The Mets are 15-5. This, apparently, is real life. Having arrived in Miami just before sunrise following a late night game against the Yankees on Sunday night, the Mets played one of the fastest games in recent memory against the Marlins. Neither team scored a run until the eighth inning, and it was the Marlins who plated one first. But the Mets won.
Mets starter Dillon Gee made the best start of his 2015 season, dethroning his previous start for that title. A ground ball machine on Monday night—and so far this season in general—Gee needed very few pitches to retire most of the Marlins he faced. Through seven-and-two-thirds innings, he allowed just three hits, but back-to-back-to-back singles at that point to a pinch hitter and the first two hitters he faced in his fourth time through the Marlins’ lineup brought in a run for Miami very late in the game. So that did it for Gee, who struck out three, walked none, and threw just 70 pitches, 57 of which were strikes. Twelve of those strikes were swinging strikes, which is abnormal by Gee’s standards.
That left runners on the corners with Giancarlo Stanton at the plate for Carlos Torres, who got him to pop out to end the inning. He hasn’t pitched every day lately, which is probably good for his arm, but Torres remains a vital piece of the Mets’ bullpen this year, even if his peers tend to generate more attention.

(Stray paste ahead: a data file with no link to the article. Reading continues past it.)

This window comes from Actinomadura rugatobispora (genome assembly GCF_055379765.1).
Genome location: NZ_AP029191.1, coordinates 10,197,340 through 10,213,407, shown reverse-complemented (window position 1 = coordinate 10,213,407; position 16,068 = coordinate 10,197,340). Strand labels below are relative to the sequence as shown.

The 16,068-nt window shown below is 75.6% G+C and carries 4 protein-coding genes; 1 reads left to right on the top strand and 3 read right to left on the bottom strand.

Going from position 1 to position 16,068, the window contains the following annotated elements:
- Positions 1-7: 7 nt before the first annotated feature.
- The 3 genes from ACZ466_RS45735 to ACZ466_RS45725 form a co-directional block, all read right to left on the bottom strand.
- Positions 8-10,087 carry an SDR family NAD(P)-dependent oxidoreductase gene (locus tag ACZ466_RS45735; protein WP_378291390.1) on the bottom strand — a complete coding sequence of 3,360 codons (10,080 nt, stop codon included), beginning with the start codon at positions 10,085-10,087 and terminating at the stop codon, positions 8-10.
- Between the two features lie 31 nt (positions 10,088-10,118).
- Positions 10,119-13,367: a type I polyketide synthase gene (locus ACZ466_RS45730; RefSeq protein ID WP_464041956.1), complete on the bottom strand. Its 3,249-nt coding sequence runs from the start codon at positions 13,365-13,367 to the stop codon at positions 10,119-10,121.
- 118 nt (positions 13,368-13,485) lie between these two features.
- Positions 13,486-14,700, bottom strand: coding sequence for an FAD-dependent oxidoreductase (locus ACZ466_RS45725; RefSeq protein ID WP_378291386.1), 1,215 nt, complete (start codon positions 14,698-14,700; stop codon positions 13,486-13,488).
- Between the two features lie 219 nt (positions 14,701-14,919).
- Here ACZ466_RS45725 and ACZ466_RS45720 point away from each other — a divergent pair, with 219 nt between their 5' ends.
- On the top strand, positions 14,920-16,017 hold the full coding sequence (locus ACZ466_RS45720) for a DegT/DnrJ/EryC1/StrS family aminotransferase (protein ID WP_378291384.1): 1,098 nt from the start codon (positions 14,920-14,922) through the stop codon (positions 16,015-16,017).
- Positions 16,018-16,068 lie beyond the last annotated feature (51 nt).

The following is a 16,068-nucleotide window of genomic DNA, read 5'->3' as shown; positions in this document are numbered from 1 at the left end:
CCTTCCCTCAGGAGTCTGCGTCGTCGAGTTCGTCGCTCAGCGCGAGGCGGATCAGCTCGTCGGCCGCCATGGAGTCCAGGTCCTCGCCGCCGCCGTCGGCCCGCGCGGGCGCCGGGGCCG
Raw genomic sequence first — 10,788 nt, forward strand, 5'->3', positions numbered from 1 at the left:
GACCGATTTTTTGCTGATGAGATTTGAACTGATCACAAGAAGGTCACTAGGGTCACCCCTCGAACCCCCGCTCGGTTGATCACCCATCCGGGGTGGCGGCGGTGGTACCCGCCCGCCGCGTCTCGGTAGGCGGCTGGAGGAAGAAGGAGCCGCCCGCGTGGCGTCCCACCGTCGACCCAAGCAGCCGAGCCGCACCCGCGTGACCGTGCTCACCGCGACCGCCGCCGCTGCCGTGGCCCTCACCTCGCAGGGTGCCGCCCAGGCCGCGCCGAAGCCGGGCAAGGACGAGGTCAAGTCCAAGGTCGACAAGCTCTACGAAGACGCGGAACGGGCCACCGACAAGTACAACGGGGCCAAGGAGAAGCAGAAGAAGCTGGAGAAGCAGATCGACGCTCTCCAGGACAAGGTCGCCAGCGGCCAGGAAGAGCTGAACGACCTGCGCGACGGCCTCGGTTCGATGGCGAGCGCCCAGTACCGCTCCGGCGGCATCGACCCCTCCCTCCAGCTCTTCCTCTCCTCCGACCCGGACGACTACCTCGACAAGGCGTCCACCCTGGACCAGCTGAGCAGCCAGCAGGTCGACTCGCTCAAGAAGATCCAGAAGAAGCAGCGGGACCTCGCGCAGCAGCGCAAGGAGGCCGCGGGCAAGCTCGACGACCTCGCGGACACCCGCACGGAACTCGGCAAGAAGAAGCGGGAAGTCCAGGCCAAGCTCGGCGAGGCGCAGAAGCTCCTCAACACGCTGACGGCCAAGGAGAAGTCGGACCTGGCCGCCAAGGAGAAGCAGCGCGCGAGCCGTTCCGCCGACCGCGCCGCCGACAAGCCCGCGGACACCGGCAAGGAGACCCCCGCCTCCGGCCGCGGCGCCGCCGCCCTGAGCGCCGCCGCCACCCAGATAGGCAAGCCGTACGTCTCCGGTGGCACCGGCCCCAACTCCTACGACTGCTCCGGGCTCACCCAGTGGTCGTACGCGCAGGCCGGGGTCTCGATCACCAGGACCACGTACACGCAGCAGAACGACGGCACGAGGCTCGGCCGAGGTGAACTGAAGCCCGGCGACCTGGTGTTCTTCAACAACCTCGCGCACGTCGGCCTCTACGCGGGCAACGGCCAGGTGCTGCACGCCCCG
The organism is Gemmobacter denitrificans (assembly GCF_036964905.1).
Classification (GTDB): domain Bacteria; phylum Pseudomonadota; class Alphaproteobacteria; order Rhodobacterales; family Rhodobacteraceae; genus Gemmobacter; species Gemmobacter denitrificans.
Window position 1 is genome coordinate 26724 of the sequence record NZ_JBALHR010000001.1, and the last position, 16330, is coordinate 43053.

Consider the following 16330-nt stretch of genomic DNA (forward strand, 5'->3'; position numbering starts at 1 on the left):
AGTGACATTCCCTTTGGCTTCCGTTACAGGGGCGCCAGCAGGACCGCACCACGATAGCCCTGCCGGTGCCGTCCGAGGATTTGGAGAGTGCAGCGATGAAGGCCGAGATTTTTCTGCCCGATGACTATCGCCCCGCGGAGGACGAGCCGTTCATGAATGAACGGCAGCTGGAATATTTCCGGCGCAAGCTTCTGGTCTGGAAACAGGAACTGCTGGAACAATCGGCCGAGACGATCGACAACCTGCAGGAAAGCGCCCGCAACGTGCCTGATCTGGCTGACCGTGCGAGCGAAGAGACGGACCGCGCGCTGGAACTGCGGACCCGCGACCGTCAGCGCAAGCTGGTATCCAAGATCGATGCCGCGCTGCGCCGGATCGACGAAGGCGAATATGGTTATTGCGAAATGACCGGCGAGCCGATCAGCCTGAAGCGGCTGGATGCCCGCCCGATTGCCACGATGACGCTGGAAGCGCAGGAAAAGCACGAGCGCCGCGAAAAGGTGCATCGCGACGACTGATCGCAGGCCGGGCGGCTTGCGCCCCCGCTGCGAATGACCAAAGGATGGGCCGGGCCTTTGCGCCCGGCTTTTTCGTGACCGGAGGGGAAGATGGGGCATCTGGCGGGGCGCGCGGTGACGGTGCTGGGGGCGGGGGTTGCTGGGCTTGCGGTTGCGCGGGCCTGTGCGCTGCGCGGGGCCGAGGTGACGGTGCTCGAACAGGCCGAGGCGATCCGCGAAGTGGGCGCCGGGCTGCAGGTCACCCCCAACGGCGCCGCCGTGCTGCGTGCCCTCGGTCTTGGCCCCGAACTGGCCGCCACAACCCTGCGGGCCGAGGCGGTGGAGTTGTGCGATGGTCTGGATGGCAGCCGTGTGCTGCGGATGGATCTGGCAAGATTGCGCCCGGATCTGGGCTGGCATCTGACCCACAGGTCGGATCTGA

Jarred Cosart needed only 93 pitches to shut the Mets out for eight innings. That might not be quite as impressive as Gee in terms of efficiency, but it was still very, very good. The aforementioned pinch hitter took his place, however, and even if that had not been the case, perhaps the Marlins would have turned to Steve Cishek anyways.
Whatever the case, Juan Lagares led off with a double on a ball that Marlins center fielder Marcell Ozuna misread. Lucas Duda then drew his third walk of the game, but Michael Cuddyer flew out to right field. Daniel Murphy came up next, and honestly a single would have been fine. But the second baseman drilled a three-run home run to turn a one-run deficit into a two-run lead. It was one of the highlights of the season so far.
The Mets had a chance to tack on at least a run after that, but they didn’t. Jeurys Familia took over to pitch the ninth and continued his excellent season by retiring the side in order. He struck out the first batter he faced, Daniel Murphy made an incredible play—ranging to his left and spinning to make a throw to first base—to record the second out, and Wilmer Flores made a relatively routine play on a ground ball to put the game in the books.
The Nationals lost again, too, for the sixth straight time. It was a good night of baseball.
SB Nation GameThreads
Win Probability Added
Big winners: Daniel Murphy, +57.7% WPA, Dillon Gee, +14.9% WPA
Big losers: Michael Cuddyer, -24.2% WPA, Kevin Plawecki, -10.1% WPA
Teh aw3s0mest play: Murphy’s home run in the ninth, +65.6% WPA
Teh sux0rest play: Martino Prado’s go-ahead single in the eighth, -29.1% WPA
Total pitcher WPA: +25.8% WPA
Total batter WPA: +24.2% WPA
GWRBI!: Daniel Murphy